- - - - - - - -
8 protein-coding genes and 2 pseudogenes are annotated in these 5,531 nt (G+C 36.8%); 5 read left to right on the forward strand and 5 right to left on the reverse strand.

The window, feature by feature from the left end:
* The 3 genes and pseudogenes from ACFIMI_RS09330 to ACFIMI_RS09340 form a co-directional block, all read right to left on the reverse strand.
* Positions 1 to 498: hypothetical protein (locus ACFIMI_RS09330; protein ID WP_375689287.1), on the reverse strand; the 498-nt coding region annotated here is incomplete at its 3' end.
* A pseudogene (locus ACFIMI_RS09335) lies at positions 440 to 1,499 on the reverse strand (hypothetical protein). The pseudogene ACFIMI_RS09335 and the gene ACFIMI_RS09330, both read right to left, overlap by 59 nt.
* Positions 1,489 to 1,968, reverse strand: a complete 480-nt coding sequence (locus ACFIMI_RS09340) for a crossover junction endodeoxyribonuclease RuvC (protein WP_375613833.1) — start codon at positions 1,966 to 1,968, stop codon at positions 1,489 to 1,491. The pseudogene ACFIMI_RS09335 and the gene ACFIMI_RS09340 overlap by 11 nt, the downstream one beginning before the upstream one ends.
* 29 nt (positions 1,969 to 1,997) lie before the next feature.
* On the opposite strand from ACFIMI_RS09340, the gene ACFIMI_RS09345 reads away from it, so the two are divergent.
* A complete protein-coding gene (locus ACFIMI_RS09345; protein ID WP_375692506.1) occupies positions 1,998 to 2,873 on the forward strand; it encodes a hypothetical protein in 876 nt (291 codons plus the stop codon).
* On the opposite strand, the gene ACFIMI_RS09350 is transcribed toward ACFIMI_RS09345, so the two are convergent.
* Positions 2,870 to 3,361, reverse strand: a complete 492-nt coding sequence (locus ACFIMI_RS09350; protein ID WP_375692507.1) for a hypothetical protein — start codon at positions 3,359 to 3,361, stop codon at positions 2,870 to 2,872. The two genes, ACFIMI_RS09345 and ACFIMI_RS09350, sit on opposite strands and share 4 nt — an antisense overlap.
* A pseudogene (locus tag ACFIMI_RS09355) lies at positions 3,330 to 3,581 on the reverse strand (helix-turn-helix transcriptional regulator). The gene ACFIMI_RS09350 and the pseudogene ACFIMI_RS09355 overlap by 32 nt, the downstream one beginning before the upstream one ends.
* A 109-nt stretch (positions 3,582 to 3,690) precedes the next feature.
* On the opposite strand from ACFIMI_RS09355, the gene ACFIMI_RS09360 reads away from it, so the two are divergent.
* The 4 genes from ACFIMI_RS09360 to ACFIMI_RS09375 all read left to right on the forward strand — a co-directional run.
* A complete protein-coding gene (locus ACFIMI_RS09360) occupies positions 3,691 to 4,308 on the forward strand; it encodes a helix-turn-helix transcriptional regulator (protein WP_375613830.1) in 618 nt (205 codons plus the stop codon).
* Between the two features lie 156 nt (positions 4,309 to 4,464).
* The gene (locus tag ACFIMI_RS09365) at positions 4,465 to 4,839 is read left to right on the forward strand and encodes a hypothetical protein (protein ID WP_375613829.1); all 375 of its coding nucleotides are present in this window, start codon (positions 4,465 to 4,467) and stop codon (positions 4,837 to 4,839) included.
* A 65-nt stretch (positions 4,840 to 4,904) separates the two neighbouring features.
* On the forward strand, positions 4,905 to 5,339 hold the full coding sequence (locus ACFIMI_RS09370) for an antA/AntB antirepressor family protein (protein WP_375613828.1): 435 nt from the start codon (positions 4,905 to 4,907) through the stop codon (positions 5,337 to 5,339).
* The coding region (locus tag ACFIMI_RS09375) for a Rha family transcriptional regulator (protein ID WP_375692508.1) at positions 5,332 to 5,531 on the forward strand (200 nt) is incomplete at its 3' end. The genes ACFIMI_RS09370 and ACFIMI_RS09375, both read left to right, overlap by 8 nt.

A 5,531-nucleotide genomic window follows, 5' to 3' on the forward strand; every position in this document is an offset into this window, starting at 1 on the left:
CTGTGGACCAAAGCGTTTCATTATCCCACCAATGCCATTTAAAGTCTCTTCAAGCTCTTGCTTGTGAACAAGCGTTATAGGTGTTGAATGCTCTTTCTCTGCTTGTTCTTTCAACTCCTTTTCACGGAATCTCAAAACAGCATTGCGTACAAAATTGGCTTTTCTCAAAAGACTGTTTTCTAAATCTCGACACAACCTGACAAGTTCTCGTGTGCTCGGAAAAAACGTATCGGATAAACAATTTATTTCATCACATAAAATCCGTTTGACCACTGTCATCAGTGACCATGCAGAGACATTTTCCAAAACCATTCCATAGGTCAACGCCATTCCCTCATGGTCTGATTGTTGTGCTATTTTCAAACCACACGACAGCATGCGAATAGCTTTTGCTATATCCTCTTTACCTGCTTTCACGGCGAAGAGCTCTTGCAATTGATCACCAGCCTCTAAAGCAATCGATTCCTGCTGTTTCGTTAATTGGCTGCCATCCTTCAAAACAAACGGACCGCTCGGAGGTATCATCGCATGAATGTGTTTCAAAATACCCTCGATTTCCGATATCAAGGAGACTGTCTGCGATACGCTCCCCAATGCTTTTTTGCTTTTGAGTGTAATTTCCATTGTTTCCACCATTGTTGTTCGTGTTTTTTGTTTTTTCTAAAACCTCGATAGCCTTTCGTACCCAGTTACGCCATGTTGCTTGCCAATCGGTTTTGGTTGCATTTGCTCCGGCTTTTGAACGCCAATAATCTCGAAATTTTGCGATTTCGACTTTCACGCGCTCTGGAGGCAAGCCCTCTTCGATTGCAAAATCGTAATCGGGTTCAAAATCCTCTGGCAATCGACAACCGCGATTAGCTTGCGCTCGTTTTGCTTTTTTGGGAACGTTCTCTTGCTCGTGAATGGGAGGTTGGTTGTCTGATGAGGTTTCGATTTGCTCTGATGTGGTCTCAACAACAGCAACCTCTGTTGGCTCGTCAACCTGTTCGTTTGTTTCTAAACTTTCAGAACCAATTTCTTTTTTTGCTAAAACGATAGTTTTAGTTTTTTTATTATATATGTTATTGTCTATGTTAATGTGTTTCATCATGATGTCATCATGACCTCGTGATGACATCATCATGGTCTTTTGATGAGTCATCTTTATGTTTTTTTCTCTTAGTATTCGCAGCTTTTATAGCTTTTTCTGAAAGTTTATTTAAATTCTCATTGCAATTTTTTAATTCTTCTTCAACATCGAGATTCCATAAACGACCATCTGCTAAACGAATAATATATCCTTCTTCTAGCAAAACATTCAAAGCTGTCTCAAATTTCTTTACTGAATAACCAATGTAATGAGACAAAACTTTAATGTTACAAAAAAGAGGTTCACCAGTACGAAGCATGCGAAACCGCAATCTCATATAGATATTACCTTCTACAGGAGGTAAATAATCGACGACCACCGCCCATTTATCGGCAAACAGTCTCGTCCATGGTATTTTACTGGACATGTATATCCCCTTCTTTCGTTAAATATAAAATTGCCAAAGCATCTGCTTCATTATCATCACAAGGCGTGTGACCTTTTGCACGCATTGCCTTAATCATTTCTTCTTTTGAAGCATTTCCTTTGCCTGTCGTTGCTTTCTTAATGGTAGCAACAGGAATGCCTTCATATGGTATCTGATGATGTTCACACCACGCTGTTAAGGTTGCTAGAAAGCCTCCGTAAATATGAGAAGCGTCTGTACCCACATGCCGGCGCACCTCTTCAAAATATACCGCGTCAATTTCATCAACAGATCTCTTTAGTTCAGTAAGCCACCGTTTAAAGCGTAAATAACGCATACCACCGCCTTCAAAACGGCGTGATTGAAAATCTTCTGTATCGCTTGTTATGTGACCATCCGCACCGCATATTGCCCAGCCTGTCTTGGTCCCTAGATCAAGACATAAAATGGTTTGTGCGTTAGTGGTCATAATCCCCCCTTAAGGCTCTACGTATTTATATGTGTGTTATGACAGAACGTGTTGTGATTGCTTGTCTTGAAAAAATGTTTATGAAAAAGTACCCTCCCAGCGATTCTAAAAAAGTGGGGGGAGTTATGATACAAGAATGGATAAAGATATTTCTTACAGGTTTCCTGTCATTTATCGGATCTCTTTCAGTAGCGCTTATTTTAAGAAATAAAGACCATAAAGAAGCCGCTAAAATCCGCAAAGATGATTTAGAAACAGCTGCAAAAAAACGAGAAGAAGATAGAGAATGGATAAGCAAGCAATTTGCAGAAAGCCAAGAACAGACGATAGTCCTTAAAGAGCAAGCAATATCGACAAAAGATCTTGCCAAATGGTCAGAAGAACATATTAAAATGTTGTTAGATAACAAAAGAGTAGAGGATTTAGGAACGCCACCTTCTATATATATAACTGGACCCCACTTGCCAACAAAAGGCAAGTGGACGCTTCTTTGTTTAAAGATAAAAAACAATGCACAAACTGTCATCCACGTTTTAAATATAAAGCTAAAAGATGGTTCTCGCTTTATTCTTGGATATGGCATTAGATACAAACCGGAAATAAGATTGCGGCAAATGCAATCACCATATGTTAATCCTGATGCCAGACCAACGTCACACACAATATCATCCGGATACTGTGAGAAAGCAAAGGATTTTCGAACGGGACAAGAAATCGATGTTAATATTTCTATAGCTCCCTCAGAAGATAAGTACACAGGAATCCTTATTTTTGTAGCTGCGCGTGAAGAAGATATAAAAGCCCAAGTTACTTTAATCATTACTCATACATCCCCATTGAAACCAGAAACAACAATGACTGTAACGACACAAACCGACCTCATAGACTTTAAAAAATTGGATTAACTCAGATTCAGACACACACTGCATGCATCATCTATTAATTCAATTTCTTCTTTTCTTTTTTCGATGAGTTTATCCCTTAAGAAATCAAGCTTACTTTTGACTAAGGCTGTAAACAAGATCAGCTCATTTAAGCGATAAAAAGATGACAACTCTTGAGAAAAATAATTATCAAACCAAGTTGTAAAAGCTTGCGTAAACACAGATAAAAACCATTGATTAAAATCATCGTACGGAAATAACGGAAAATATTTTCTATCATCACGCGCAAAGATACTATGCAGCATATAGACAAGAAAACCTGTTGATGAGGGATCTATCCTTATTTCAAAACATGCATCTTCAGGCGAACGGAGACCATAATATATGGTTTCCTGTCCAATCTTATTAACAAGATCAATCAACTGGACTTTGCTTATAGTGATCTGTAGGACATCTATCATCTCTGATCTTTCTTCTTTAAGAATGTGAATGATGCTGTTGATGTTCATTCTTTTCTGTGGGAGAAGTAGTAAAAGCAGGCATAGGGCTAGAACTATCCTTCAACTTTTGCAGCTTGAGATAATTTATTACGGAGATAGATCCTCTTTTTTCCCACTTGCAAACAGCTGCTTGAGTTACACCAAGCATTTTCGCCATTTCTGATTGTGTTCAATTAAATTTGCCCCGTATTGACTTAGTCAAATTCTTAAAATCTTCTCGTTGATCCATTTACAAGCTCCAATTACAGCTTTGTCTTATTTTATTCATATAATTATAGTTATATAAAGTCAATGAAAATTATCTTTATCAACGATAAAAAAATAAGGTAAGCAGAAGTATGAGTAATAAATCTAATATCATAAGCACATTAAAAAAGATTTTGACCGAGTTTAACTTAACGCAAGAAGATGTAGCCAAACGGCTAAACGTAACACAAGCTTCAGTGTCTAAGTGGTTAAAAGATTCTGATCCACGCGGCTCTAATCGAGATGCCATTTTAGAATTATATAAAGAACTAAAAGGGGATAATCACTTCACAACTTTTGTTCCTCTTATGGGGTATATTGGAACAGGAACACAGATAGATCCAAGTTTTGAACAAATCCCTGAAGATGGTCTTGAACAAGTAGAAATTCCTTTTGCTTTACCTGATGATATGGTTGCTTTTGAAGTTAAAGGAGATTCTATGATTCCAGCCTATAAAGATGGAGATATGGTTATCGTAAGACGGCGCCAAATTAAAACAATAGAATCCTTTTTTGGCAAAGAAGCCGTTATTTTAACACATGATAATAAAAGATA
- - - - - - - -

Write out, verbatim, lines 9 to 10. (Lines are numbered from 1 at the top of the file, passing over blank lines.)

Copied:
* A complete protein-coding gene (locus ACFIMI_RS09345; protein ID WP_375692506.1) occupies positions 1,998 to 2,873 on the forward strand; it encodes a hypothetical protein in 876 nt (291 codons plus the stop codon).
* On the opposite strand, the gene ACFIMI_RS09350 is transcribed toward ACFIMI_RS09345, so the two are convergent.